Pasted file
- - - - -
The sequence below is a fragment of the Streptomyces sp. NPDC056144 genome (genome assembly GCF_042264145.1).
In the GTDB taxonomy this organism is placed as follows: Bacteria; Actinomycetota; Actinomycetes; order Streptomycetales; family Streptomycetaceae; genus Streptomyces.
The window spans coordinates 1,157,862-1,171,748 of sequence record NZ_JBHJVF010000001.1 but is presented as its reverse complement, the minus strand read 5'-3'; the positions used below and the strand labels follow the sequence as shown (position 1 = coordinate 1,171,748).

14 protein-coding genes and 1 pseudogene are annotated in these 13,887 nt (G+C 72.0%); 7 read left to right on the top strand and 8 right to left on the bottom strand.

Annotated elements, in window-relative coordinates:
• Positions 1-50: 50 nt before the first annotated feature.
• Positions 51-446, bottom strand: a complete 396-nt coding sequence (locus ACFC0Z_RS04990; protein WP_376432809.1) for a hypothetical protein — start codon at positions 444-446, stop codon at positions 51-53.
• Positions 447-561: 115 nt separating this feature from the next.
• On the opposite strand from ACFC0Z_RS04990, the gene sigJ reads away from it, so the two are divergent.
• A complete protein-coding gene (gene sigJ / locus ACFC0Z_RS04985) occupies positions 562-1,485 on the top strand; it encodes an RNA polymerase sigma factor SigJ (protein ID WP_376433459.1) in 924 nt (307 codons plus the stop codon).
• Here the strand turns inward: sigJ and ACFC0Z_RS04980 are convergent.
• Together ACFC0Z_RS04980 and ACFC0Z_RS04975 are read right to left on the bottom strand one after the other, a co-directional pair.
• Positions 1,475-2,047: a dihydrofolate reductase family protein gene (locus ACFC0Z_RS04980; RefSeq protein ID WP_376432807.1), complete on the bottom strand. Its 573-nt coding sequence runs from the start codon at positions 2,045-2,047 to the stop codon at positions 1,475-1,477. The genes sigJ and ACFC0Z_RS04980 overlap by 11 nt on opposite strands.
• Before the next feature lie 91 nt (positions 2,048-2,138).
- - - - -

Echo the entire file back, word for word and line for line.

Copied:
The sequence below is a fragment of the Streptomyces sp. NPDC056144 genome (genome assembly GCF_042264145.1).
In the GTDB taxonomy this organism is placed as follows: Bacteria; Actinomycetota; Actinomycetes; order Streptomycetales; family Streptomycetaceae; genus Streptomyces.
The window spans coordinates 1,157,862-1,171,748 of sequence record NZ_JBHJVF010000001.1 but is presented as its reverse complement, the minus strand read 5'-3'; the positions used below and the strand labels follow the sequence as shown (position 1 = coordinate 1,171,748).

14 protein-coding genes and 1 pseudogene are annotated in these 13,887 nt (G+C 72.0%); 7 read left to right on the top strand and 8 right to left on the bottom strand.

Annotated elements, in window-relative coordinates:
• Positions 1-50: 50 nt before the first annotated feature.
• Positions 51-446, bottom strand: a complete 396-nt coding sequence (locus ACFC0Z_RS04990; protein WP_376432809.1) for a hypothetical protein — start codon at positions 444-446, stop codon at positions 51-53.
• Positions 447-561: 115 nt separating this feature from the next.
• On the opposite strand from ACFC0Z_RS04990, the gene sigJ reads away from it, so the two are divergent.
• A complete protein-coding gene (gene sigJ / locus ACFC0Z_RS04985) occupies positions 562-1,485 on the top strand; it encodes an RNA polymerase sigma factor SigJ (protein ID WP_376433459.1) in 924 nt (307 codons plus the stop codon).
• Here the strand turns inward: sigJ and ACFC0Z_RS04980 are convergent.
• Together ACFC0Z_RS04980 and ACFC0Z_RS04975 are read right to left on the bottom strand one after the other, a co-directional pair.
• Positions 1,475-2,047: a dihydrofolate reductase family protein gene (locus ACFC0Z_RS04980; RefSeq protein ID WP_376432807.1), complete on the bottom strand. Its 573-nt coding sequence runs from the start codon at positions 2,045-2,047 to the stop codon at positions 1,475-1,477. The genes sigJ and ACFC0Z_RS04980 overlap by 11 nt on opposite strands.
• Before the next feature lie 91 nt (positions 2,048-2,138).